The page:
2012 Jaguar XF Sportbrake review
* Jaguar XF estate model reviewed * Available with four-cylinder and V6 diesel engines * On sale now; priced from 31,940...
The Jaguar XF saloon has been key to the recent upturn in Jaguar's fortunes, providing the company with a credible rival to high-profile German saloons.
What's the 2012 Jaguar XF Sportbrake like to drive?
The great news is that the Sportbrake XF is every bit as good to drive as the saloon it's based on.
In typical Jaguar fashion, the ride is a little firm at low speed, but pick up the pace and the suspension evens out lumps and bumps with a fluid action. Better still, the Sportbrake's sharp steering, strong body control and exceptional grip allow you to hustle it through corners with minimal fuss and complete confidence.
The Sportbrake also comes with load-compensating, self-levelling rear suspension, so even when the boot is full, the car is able to maintain its equilibrium.
Jaguar XF Sportbrake is as good to drive as the saloon it's based on
The marriage of the 197bhp 2.2-litre diesel engine and the eight-speed automatic gearbox isn't quite so convincing. The engine has plenty of low-down torque, so performance is lively. However, you feel some vibration through the base of the driver's seat at tickover, and there's some unwelcome diesel clatter under hard acceleration. CO2 emissions for the estate are the same 135g/km as they are on the saloon.
The shifts from the eight-speed 'box are fairly abrupt, and the gearbox has an annoying habit of downshifting even when you just want to build speed gently and smoothly.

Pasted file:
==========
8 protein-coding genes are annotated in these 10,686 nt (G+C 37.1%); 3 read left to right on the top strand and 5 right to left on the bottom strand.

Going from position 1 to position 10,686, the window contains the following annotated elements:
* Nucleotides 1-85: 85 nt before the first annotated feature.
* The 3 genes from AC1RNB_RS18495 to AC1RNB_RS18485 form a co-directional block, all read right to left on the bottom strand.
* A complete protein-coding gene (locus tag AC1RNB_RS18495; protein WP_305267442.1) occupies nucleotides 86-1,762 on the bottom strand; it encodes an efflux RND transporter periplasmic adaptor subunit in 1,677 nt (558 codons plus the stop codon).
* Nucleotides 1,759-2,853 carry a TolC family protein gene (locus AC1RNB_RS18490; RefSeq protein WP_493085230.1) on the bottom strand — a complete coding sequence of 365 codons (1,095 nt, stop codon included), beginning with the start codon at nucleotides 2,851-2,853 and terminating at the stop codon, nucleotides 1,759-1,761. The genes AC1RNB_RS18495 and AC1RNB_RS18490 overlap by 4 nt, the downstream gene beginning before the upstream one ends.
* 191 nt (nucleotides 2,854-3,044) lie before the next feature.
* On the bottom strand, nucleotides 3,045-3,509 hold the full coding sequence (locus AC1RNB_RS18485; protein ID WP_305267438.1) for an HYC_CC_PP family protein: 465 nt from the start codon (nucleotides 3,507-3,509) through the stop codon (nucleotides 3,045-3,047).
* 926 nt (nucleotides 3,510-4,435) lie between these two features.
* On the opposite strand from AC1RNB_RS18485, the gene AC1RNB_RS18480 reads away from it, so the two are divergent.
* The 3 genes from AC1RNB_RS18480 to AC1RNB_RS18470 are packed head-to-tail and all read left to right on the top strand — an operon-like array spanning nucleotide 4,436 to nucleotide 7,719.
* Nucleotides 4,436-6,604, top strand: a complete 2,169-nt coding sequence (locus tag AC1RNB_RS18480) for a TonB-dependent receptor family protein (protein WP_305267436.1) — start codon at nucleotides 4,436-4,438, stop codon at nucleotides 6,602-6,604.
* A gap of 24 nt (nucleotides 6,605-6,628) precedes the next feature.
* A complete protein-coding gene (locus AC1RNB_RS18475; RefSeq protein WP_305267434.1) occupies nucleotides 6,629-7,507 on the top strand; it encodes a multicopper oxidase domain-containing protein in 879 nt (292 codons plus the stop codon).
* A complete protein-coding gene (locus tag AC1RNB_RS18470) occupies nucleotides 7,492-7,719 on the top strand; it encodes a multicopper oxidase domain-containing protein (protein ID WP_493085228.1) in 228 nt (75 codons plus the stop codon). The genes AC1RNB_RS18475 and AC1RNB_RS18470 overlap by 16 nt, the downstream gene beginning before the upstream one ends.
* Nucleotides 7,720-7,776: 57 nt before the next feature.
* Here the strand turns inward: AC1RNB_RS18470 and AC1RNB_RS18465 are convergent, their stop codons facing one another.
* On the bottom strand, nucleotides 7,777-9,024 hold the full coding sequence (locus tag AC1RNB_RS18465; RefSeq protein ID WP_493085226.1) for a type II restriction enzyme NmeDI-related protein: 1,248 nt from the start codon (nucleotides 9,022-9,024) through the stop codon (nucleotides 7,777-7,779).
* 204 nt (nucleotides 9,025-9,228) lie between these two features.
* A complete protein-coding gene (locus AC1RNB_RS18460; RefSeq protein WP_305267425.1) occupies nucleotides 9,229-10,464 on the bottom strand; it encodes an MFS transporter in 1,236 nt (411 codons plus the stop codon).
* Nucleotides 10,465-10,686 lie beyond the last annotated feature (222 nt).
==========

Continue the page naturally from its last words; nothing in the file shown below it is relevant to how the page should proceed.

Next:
Private buyers will be drawn to the more potent 3.0 V6 diesels. These are quieter than their four-cylinder counterparts, and the power delivery is exceptionally smooth. Whichever engine you choose, one of the Sportbrakes great strengths is how effectively it blocks out wind and road noise.
What's the 2012 Jaguar XF Sportbrake like inside?
Most versions come with a electrically-powered tailgate, which can be opened remotely useful if you're returning from the shops laden with bags and toddlers.
With the tailgate open and the rear seats in place, the Sportbrake's boot is almost perfectly square.
Unfortunately, that swooping roofline makes the load bay rather shallow; it's fine for transporting old masters, but we doubt an Old English Sheepdog would be too impressed.
Levers mounted on either side of the boot make it easy to drop the rear seat backs to create a completely flat load bay, while lashing hooks on the boot sides and sliding tie-down points in the floor help to stop things shifting around on the move. The Sportbrake's boot is trimmed with rather lightweight materials, however, so if you're planning a tough life for your estate, you might want to look elsewhere.
Anyone coming to an XF for the first time is sure to be impressed by the pulsating starter button, rising rotary gear selector and rotating air-vents. Look beyond the gloss, though, and the frustratingly fiddly touch-screen and cheap-feeling dashboard undermine the ambience.
In terms of interior space, the Sportbrake is on a par with the Audi A6 Avant and BMW 5 Series Touring. Like those cars, the XF Sportbrake is effectively a four-seater, due to the transmission tunnel running down the centre of the car.
Should I buy one?
If you're looking for a sleek and sporty executive estate, the Sportbrake's striking lines, tidy handling and strong performance are sure to win your heart. If you're a company car driver, though, the Jag's relatively high CO2 emissions may put you off, because they make the Sportbrake relatively pricey to run compared with an equivalent BMW 520d Touring.
What Car? says
By Pete Tullin